Alexander the Great's new conquest: America
Vergina, Greece — What kind of a ruler was Alexander the Great, and what messages has he sent our own time from the 4th century BC? The lush green land of Macedonia is yielding some clues to the answers, in golden treasures from the fabulous time when Alexander, a young Macedonian military genius and science enthusiast, briefly ruled much of the known world.
Following a first showing this summer at the museum in Thessaloniki, Greek Macedonia's capital and Greece's second city, a team of dedicated scholars has sent to the United States an exhibition called "The Search for Alexander."
It includes 170 precious objects from Western public and private collections. Among them are 92 from the Macedonian royal tombs here and from Greek museums, seen for the first time outside Greece. The Alexander exhibition will appear in the National Gallery in Washington, D.C., from Nov. 16, 1980, to April 5, 1981 -- then, until mid-1982, successively at the Art institute of Chicago, the Museum of Fine Arts in Boston, and the Fine Arts Museum of San Francisco.
The "search" for Alexander was officially launched here on a blazing hot morning in July 1980. A slight, bearded Greek archaeologist, Prof. Manolis Andronicos, of the University of Thessaloniki, disclosed a fourth and newly discovered in a series of what are almost certainly royal tombs of King Philip II of Macedonia, the father of Alexander, and members of Philip's family and entourage.
Professor Andronicos is a shy man. He appears to dislike some of the greatest publicity given an archaeologist since America's Howard Carter unearthed Egypt's King Tut treasures in the 1920s.
But the publicity is justified. It was Professor Andronico's patient digging and careful deductions from Macedonian history, art, and literature which uncovered Tombs 1, 2 and 3 in 1977 and their treasures, seen only in photographs so far by most Americans and Europeans.
Katerina Rhomiopoulou, director of the Thessaloniki Museum, says that Professor Andronico's discoveries at Vergina are "a focus, or, let's say, one of the stars" of the Alexander exhibition.
A warm, outgoing person, Miss Rhomiopoulou dedicates her busy working life to assembling and restoring Macedonia's ancient treasures.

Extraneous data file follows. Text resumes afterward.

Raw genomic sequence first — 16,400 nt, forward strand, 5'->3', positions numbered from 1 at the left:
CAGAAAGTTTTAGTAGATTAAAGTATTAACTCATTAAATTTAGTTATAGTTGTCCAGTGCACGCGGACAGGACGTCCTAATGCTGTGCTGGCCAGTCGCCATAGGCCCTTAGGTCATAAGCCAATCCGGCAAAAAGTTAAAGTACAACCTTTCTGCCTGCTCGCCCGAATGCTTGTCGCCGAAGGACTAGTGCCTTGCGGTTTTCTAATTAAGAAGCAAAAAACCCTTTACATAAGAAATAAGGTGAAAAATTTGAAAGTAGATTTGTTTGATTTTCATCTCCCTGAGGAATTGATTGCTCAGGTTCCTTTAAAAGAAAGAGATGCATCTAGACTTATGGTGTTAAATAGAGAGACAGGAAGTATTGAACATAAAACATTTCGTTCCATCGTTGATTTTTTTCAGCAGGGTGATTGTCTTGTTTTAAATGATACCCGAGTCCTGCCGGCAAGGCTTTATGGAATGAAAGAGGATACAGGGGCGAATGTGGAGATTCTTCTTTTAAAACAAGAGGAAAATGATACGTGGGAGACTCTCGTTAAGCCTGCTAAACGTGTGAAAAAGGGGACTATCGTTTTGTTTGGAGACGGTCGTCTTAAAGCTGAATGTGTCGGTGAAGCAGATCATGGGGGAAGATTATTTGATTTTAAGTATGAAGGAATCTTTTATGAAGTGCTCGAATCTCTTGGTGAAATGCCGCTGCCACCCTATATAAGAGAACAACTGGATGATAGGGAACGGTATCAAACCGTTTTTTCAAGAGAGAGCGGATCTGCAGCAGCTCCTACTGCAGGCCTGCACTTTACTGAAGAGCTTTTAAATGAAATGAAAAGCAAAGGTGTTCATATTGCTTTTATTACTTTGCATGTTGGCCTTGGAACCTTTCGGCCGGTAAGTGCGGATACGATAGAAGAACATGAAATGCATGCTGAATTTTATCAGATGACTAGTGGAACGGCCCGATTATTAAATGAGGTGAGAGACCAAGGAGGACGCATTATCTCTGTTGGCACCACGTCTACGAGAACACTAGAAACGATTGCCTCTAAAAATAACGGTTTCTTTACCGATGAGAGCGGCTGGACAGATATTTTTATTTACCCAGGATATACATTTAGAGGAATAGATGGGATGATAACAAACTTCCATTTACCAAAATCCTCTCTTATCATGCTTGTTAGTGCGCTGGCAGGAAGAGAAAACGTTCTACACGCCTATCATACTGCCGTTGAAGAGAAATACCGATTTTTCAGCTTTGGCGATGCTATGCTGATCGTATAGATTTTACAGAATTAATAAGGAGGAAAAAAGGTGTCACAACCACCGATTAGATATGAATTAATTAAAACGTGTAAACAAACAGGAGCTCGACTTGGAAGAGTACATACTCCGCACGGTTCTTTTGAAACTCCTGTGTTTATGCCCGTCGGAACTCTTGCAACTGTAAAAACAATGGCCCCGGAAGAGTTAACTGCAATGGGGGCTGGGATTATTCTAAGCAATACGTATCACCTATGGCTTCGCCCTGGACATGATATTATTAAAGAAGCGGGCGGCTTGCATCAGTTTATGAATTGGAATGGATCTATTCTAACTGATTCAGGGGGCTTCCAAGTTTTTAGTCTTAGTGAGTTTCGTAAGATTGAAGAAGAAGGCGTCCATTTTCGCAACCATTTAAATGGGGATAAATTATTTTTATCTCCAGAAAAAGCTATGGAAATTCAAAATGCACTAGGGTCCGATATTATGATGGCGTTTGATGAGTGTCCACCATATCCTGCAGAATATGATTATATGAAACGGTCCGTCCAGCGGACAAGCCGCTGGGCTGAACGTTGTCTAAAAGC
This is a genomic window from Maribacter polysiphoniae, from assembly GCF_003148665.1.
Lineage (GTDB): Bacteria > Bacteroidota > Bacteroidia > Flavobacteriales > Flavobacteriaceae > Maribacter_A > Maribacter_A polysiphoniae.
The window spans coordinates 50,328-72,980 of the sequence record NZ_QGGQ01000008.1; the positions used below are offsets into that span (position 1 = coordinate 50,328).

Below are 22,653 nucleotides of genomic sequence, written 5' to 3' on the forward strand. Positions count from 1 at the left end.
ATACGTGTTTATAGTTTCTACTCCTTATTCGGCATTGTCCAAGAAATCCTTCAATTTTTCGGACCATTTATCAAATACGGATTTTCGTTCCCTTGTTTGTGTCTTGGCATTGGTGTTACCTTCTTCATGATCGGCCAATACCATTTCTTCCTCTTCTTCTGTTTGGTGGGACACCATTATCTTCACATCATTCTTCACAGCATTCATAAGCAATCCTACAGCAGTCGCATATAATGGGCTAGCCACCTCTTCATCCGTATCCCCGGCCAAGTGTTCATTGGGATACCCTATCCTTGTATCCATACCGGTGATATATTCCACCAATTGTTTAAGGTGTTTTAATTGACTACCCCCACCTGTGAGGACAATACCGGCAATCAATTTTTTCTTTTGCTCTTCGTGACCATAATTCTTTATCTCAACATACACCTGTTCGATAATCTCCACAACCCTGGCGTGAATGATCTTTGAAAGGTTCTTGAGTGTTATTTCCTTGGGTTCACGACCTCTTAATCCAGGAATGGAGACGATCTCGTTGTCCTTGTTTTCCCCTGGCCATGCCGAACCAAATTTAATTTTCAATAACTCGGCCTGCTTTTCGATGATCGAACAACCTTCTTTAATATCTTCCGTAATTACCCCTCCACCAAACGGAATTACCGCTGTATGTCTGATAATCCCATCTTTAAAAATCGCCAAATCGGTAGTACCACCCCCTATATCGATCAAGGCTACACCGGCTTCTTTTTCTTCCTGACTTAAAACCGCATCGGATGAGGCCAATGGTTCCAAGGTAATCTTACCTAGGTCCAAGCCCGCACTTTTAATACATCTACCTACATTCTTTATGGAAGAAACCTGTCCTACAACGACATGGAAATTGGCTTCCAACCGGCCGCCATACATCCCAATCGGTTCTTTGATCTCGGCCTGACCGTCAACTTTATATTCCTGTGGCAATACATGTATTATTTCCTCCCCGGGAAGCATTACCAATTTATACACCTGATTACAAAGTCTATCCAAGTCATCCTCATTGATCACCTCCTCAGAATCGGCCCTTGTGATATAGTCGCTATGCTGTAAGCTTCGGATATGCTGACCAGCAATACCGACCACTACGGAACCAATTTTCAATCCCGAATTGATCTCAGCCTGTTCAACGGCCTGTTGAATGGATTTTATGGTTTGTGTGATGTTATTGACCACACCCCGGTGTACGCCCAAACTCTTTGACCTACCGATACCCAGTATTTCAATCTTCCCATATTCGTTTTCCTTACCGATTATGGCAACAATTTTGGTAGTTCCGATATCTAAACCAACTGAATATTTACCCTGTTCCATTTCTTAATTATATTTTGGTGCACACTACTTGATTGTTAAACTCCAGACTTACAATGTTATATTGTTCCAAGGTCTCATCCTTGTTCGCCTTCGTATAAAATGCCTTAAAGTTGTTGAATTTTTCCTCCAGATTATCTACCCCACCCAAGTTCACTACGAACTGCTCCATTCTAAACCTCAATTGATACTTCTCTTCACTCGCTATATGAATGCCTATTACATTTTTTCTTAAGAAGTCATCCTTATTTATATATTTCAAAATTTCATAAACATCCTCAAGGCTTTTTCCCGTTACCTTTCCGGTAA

"We put it in the center because, first of all, there are so many beautiful things found there, the most valuable ones" [gold, silver, and gilded objects, such as a wreath of oak leaves, a royal diadem, and armor].
"But I wanted to prove and show that Vergina is not the only flower in the desert of Macedonia." With this, Katerina Rhomiopoulou meant gently to tease scholars and others who have always looked down their noses at ancient Macedonia , and on Macedonians, as un-Greek "barbarians" who really had no share in classical Greece's high culture.
"And besides," added Miss Rhomiopoulou, "Macedonia was never a desert. It was a lot of flowers." Miss Rhomiopoulou is talking about archaeological flowers. She has found a good many herself, in such places as Pella, the birthplace of Alexander the Great, and in nearly Lefkhadia, both in the same region as Vergina, northeast of Thessaloniki.
Since 1971, when she discovered the tomb of a Macedonian noblewoman of the 4 th century BC at Lefkhadia, overlooked by grave robbers who, operating nearby, also missed the principal royal treasure at Vergina, she has not been able to take the time from the Vergina finds and her other work at the museum to publish her discoveries. She promises to do so soon.
Professor Andronicos, announcing his latest discovery of the fourth Vergina tomb, also put an end to the image popular among ancient Athenians (and some modern ones too) of Macedonians as barbarians who didn't even speak Greek.
"Near the fourth tomb," he disclosed, "we found tombstones, painted in color with Greek names -- 77 family names of common people, all from 400 to 350 BC -- so there will be no more discussions about the nationality of the ancient Macedonians now!"
Some Greek and foreign critics challenge the assumption that the biggest tomb , Vergina III, is really that of King Philip, despite such royal "signatures" as its starlike, royal Macedonian "sunburst" insignia, a diadem, and scepter and other regalia of gold and silver, Professor Andronicos responds to them: